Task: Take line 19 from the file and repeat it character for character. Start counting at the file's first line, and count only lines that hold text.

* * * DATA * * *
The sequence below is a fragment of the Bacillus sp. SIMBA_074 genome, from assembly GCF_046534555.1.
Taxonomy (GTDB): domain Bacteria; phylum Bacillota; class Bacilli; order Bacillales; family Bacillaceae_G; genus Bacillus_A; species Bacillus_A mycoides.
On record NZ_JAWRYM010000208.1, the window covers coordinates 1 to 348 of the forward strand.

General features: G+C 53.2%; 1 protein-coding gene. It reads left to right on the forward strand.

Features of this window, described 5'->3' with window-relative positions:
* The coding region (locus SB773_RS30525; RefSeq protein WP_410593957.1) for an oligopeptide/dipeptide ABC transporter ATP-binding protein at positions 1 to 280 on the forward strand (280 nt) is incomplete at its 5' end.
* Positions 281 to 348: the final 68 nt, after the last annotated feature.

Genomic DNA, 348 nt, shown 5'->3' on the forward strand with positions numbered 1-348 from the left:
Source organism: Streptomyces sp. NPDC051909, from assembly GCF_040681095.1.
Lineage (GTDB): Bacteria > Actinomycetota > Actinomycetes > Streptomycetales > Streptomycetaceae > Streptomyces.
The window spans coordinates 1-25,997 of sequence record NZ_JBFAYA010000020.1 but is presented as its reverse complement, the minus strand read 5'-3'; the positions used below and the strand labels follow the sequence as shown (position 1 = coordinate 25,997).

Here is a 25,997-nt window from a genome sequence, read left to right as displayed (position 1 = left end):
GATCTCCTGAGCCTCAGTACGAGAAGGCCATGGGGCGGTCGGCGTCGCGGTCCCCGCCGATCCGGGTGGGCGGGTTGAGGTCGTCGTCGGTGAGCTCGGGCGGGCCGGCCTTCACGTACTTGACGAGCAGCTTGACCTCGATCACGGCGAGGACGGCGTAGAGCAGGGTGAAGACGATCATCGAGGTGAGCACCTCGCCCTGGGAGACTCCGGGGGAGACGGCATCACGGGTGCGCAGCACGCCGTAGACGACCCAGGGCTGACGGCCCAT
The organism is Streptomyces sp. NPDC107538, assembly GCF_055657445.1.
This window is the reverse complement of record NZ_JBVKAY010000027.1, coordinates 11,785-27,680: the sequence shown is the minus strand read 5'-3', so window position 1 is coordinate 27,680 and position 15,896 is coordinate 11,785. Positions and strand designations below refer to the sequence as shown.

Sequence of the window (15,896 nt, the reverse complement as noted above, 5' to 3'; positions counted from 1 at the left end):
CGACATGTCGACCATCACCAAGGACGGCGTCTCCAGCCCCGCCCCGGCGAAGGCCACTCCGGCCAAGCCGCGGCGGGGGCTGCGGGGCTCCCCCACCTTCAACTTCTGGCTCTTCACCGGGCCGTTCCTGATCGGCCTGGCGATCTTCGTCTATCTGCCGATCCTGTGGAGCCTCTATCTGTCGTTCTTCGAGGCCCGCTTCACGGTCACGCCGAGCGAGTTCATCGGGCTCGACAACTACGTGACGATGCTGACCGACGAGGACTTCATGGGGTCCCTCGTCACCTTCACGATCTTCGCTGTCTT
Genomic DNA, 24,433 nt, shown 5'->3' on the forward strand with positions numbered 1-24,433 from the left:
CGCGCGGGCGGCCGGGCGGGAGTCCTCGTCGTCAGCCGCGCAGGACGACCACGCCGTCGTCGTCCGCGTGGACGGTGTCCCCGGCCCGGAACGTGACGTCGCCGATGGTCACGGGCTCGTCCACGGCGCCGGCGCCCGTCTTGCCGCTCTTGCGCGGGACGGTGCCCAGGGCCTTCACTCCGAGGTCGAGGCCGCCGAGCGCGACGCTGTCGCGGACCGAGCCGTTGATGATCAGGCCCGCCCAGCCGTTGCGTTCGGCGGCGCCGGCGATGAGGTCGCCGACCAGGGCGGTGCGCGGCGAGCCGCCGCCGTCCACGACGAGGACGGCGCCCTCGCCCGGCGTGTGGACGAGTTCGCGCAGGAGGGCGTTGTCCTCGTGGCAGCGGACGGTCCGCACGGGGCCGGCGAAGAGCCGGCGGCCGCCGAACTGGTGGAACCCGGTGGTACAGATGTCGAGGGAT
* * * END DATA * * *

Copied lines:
CGCGCGGGCGGCCGGGCGGGAGTCCTCGTCGTCAGCCGCGCAGGACGACCACGCCGTCGTCGTCCGCGTGGACGGTGTCCCCGGCCCGGAACGTGACGTCGCCGATGGTCACGGGCTCGTCCACGGCGCCGGCGCCCGTCTTGCCGCTCTTGCGCGGGACGGTGCCCAGGGCCTTCACTCCGAGGTCGAGGCCGCCGAGCGCGACGCTGTCGCGGACCGAGCCGTTGATGATCAGGCCCGCCCAGCCGTTGCGTTCGGCGGCGCCGGCGATGAGGTCGCCGACCAGGGCGGTGCGCGGCGAGCCGCCGCCGTCCACGACGAGGACGGCGCCCTCGCCCGGCGTGTGGACGAGTTCGCGCAGGAGGGCGTTGTCCTCGTGGCAGCGGACGGTCCGCACGGGGCCGGCGAAGAGCCGGCGGCCGCCGAACTGGTGGAACCCGGTGGTACAGATGTCGAGGGAT